New fracking licenses could include flood plains

Two maps showing current flood warnings (left) and The area under consultation to be offered for oil and gas exploration (right)

The government is likely to issue licenses to explore for oil and gas across large parts of Somerset as the area continues to be hit by the worst flooding for hundreds of years.

A spokesperson for the Department of Energy and Climate change (DECC) confirmed that the next round of Petroleum Exploration and Development License (PEDL) blocks will be issued ‘later this Spring’.

A map of license under consultation by the department includes the Somerset levels and many areas currently covered by severe flood warnings. Studies bythe British Geological Survey published by DECC suggest parts of Somerset may be appropriate for oil or gas extraction though exploration is at a very early stage.

The department has already issued licenses in North Somerset and the Mendips. Welsh shale gas firm UK Methane and Australian partner, Eden Energy sought permission to drill in Keynsham, a small town outside Bath, whichhas recently suffered minor flooding.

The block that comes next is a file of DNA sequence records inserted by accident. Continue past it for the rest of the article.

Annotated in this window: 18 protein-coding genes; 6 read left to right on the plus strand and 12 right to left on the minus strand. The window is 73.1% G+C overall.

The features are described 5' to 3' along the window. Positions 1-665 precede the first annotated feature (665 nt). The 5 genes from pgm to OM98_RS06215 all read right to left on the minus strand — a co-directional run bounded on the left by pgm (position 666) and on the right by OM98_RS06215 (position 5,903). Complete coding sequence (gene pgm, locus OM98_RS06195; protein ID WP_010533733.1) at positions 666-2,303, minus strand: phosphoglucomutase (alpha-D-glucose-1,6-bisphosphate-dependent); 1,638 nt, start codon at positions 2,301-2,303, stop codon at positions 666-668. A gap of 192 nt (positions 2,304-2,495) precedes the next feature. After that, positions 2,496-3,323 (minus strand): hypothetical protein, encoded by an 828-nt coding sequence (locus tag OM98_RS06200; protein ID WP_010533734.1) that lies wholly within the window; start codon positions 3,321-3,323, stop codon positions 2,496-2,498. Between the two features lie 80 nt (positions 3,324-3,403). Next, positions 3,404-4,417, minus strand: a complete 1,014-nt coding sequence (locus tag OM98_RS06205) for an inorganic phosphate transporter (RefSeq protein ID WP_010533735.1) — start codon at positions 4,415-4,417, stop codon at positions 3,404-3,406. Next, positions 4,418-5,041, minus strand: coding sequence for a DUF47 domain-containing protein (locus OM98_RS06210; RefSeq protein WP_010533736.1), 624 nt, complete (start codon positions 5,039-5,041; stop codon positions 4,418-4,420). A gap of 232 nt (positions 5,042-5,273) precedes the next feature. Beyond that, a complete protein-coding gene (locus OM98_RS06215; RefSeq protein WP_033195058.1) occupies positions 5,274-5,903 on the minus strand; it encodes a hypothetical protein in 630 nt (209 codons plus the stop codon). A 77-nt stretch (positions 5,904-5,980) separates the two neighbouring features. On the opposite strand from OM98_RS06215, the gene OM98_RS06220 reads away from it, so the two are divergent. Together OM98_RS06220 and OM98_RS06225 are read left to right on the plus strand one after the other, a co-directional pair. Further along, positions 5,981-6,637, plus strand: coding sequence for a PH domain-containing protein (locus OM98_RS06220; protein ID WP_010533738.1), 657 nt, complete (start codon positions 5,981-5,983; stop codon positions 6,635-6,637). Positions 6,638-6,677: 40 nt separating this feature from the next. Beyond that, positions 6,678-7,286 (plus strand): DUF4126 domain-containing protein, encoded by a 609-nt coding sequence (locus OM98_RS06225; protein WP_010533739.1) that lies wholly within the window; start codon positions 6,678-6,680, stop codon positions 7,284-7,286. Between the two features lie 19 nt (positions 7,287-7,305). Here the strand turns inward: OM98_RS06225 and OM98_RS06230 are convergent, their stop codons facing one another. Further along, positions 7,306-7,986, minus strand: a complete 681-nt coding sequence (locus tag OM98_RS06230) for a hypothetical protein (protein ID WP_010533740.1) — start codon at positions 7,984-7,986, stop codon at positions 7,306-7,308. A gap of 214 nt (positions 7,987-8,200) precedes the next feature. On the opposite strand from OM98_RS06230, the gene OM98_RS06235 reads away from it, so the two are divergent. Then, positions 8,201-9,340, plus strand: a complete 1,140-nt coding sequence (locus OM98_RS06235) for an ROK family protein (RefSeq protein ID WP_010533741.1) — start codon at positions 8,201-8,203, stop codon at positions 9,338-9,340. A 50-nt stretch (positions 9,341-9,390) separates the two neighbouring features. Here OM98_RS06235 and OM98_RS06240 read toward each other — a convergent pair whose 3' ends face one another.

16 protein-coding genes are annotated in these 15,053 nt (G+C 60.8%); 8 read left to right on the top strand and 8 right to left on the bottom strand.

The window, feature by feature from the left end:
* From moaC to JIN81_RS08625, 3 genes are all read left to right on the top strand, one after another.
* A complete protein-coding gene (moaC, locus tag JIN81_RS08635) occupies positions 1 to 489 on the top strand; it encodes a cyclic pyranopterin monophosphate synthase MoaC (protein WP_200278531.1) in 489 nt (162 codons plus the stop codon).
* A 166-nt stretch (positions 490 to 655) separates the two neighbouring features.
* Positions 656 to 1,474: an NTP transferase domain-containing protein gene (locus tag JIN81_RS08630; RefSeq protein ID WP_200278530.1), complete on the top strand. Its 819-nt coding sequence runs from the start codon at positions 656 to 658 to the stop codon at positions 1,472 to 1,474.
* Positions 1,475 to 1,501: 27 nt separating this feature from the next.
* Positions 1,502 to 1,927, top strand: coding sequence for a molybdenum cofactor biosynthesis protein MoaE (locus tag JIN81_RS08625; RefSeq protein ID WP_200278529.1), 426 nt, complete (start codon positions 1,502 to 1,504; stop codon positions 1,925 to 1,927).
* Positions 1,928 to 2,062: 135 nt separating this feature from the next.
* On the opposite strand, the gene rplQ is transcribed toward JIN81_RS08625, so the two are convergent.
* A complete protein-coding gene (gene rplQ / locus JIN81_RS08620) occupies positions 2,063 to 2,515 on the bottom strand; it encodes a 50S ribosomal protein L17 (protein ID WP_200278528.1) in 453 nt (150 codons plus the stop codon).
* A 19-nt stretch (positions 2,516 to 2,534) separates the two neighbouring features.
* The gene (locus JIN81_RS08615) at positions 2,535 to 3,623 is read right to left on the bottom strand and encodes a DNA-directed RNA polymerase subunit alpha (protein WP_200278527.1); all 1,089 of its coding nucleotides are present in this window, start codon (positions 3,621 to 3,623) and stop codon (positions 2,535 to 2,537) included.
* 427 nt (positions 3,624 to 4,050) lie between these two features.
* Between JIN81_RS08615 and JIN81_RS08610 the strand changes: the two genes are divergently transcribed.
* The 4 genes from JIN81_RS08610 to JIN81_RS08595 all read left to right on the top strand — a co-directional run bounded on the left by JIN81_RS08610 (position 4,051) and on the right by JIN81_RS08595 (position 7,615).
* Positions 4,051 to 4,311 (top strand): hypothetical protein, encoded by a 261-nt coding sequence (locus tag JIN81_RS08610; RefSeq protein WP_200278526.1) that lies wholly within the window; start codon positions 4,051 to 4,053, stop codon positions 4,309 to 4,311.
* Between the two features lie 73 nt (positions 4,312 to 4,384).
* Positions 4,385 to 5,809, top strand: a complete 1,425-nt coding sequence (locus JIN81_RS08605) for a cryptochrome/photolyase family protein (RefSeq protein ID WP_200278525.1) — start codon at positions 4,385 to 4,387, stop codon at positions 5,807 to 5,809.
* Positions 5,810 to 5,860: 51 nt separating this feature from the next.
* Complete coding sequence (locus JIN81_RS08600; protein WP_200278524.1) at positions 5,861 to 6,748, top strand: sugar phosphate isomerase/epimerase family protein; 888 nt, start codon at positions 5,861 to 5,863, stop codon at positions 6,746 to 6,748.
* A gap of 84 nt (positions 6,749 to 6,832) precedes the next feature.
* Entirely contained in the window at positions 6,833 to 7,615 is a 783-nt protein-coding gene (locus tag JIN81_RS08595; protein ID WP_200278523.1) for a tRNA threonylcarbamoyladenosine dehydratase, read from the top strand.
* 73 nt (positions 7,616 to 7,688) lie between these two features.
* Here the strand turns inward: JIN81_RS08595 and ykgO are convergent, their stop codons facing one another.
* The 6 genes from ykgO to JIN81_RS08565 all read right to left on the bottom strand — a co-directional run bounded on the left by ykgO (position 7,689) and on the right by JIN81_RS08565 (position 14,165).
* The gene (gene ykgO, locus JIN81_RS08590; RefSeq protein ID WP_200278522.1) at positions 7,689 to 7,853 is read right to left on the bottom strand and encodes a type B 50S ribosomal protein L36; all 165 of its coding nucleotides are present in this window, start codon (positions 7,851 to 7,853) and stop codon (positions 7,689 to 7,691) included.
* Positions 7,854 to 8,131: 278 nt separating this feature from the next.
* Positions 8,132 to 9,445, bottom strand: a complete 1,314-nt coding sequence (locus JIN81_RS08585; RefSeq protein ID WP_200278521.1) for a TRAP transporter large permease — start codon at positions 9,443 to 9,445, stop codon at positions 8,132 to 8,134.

Flooding in Colorado showing an oil or gas rig

However the plan to offer licenses further south may increase flood risks. The recently published Strategic Environmental Assessment (SEA) on the 14thonshore oil and gas licensing round noted “flood risk presents a significant planning issue… should the site become flooded during exploratory drilling, production, operation or decommissioning, adverse effects could occur.”

Shale gas drilling can involve the storage and local transport of chemicals or contaminated water – though both are normally stored in sealed tanks.

Last year Energy minister Greg Barker had a trip to US re-routed to avoid visiting oil and gas drilling sites in Colorado which had become inundated with flood-waters. The flooding prompted a number of spills from drilling sites though testing did not find large-scale water contamination.

Flood risks would have to be considered as part of an Environmental Impact Assessment (EIA) though the government’s planning guidelines suggest it may be prepared to consider developments in flood risk areas – so long as measures are in place to manage risk.

The SEA for the next licensing round notes that “as the location of [actual drilling] sites vis-à-vis areas with a high probability of flooding is unknown at this stage, it has not been possible to determine the likelihood or magnitude of effects on this objective”.